Posted by: 103rdtransferwife | May 4, 2010

If this is a family… it’s dysfunctional.

390 days until my family is reunited.

Family is something very important, actually sacred to me. A family is a group of people bound together by love. Families come in all different sizes, configurations, and colors. Some families are happy, some families are not. Family is more than friendship, it is a deep unending bond. Families don’t have to be legally bound, nor do they have to share DNA to be a family. Love, that is what defines a family. Families don’t have to have two parents, or two opposite gendered parents to be a family. In the imortal words of Mrs. Doubtfire a family is :

There are all sorts of different families, Katie. Some families have one mommy, some families have one daddy, or two families. Some children live with their uncle or aunt.Some live with their grandparents, and some children live with foster parents.Some live in separate homes and neighborhoods in different areas of the country. They may not see each other for days, weeks, months or even years at a time. But if there’s love, dear, those are the ties that bind.
And you’ll have a family in your heart for ever. All my love to you, poppet. You’re going to be all right.

Your co-workers and your employers are not family. I don’t care how long you work with them.

Now, as I start, let me give you some background on me. I did child welfare for nearly 5 years. I saw some of the very worst that humanity has to offer during my time there. It consisted of long hours, stressful demands, and horribly emotional conditions. There were times I literally felt like I was in hell, having been handed another case of severe child sexual abuse or another domestic violence case. You bond quickly with your co-workers in that situation, you have to in order to survive. As they are also going through the experience, they truly understand what you are going through. Because of confidentiality, they are the only ones you can talk about what you are experiencing. The bonds you form with them are deep and lasting. I still, 4 years later, count some child welfare co-workers as some of my dearest friends.

But they are not my family. My boss certainly wasn’t family, and I had a supervisor I adored, but I also had one I can’t stand. I write this to explain that I do understand the bonds that people form by going through a shared trial. I understand how deep and lasting they are. But they are not my family. I went home every night to my family.

At the farewell ceremony, the unit was referred to as a family. I still strongly dislike this appropriation of something founded on love and using it to define an employer/employee relationship, especially one that has the UCMJ as backing to define and enforce the relationship.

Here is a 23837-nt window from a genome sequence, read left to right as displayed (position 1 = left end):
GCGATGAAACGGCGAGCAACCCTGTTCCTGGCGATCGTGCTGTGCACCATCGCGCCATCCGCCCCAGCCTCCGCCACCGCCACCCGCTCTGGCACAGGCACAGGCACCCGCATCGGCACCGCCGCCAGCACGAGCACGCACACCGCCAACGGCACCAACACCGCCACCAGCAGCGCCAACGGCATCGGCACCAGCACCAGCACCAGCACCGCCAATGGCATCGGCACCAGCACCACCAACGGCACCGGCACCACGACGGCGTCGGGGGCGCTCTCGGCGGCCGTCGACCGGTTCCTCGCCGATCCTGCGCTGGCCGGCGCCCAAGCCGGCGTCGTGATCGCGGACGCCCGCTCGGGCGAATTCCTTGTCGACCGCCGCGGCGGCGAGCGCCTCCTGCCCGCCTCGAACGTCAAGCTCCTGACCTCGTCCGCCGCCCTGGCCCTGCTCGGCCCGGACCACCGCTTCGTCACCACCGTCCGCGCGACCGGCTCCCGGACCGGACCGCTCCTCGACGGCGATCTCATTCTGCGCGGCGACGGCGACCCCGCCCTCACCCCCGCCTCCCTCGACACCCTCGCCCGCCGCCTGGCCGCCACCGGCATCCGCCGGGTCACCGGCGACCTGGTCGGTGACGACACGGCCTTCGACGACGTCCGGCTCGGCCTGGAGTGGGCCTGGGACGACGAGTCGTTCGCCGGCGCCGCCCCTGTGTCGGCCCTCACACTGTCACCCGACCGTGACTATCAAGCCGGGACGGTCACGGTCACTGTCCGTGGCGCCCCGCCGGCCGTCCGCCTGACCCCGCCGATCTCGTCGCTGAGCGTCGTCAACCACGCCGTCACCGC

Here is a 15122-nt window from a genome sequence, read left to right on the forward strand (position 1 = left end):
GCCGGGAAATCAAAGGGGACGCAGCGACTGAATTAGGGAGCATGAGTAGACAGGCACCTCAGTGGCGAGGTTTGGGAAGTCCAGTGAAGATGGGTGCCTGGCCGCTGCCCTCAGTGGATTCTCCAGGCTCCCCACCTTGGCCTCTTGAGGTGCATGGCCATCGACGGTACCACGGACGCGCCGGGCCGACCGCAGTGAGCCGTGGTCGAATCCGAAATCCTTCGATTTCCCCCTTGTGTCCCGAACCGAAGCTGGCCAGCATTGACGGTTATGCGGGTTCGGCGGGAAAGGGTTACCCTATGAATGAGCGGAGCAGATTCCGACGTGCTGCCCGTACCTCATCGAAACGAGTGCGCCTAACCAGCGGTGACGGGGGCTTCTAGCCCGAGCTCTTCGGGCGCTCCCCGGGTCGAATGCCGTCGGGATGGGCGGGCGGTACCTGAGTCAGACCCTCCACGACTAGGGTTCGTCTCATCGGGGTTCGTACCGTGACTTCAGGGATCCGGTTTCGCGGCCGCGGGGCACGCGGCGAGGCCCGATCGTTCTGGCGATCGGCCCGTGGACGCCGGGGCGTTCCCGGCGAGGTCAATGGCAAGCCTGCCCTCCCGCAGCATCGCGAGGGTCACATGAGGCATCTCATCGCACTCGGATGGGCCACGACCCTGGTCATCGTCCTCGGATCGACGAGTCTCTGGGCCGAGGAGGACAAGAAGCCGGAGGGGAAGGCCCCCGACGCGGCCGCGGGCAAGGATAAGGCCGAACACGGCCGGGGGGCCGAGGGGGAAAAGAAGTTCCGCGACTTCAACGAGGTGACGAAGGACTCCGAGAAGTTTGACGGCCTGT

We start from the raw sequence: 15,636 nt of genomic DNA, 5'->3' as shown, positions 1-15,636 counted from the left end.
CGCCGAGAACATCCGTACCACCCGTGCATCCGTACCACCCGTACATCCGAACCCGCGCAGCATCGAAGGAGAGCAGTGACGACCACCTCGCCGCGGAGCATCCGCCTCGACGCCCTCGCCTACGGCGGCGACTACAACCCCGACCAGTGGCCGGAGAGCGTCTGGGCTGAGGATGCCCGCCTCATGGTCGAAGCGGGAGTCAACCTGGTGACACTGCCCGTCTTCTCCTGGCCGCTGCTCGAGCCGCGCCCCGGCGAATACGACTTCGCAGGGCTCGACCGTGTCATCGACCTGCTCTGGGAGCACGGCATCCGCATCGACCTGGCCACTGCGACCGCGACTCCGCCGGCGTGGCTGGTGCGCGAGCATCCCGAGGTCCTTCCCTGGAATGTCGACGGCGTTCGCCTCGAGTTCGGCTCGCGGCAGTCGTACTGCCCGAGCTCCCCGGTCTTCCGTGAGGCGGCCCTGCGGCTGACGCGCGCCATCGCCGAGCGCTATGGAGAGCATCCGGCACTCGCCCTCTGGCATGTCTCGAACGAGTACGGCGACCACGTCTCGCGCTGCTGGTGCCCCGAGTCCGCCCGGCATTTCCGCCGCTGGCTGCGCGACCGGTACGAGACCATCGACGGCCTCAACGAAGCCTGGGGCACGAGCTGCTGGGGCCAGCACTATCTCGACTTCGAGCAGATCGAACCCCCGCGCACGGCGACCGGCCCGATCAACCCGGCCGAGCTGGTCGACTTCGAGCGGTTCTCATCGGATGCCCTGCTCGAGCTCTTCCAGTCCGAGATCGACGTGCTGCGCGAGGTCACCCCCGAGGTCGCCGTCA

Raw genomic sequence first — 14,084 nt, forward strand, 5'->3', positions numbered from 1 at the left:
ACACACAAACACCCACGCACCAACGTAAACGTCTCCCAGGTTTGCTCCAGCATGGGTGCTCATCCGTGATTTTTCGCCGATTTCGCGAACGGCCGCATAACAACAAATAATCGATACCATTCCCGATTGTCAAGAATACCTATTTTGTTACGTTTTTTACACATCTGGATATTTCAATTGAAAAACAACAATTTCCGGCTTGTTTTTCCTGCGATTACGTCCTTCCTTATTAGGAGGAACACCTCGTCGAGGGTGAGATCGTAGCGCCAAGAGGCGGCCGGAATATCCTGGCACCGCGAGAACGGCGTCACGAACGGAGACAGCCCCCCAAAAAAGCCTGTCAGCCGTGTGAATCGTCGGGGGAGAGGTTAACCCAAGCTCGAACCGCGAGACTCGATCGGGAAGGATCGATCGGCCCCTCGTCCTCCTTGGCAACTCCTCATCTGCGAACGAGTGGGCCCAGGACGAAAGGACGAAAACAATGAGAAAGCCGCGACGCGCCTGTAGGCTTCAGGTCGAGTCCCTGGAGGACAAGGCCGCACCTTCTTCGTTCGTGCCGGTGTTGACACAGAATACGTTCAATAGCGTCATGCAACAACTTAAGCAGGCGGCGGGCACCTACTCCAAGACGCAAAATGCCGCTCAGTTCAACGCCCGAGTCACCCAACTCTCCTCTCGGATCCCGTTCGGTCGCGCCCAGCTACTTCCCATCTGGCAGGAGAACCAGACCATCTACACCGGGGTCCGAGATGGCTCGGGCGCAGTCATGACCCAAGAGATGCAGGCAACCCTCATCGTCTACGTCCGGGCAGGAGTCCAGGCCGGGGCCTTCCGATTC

As it is, so far I don’t see signs this unit is acting like a family. My husband has been thrown into a job he has no training for, no frame of reference for, no experience doing. He’s getting on the job training. No one is actually teaching him how to do his job or use the computer programs, but just expecting him to somehow immediately pick up on an incredibly complex and demanding job. Also, if the work schedule that my husband expects in Iraq is true, this unit will send home a burned out, used up, mentally stressed, person home to his real family. Yes, “real families” work their family members to exhaustion. It sounds like absolute hell, constant work, no rest, no breaks, no anything. “Real families” don’t mentor a new member. TPTB must believe in osmosis, as that’s how they are expecting him to learn this job. The base they are going to has an excellent USO, I doubt my husband will get to use it. To be fair, it seems my husband’s direct supervisor is trying to help him, but he has his own duties as well.

That doesn’t sound like any family I want to be a part of. If this unit wants to be a “family” they need to start acting like it. The way my husband is being treated is really rotten.

I see this unit as taking my husband away from his real family to do a very important job. It’s his real family he’s calling expressing his frustrations. It’s his real family that’s giving him support and love. It’s his real family that he will come home to. I just home the damage done by his military “family” is minor.

PS, I’m aware there is a war on. I understand the mission is challenging and that this is not Boy Scouts, this is the Army. It still doesn’t mean I have to like how my husband is being treated.

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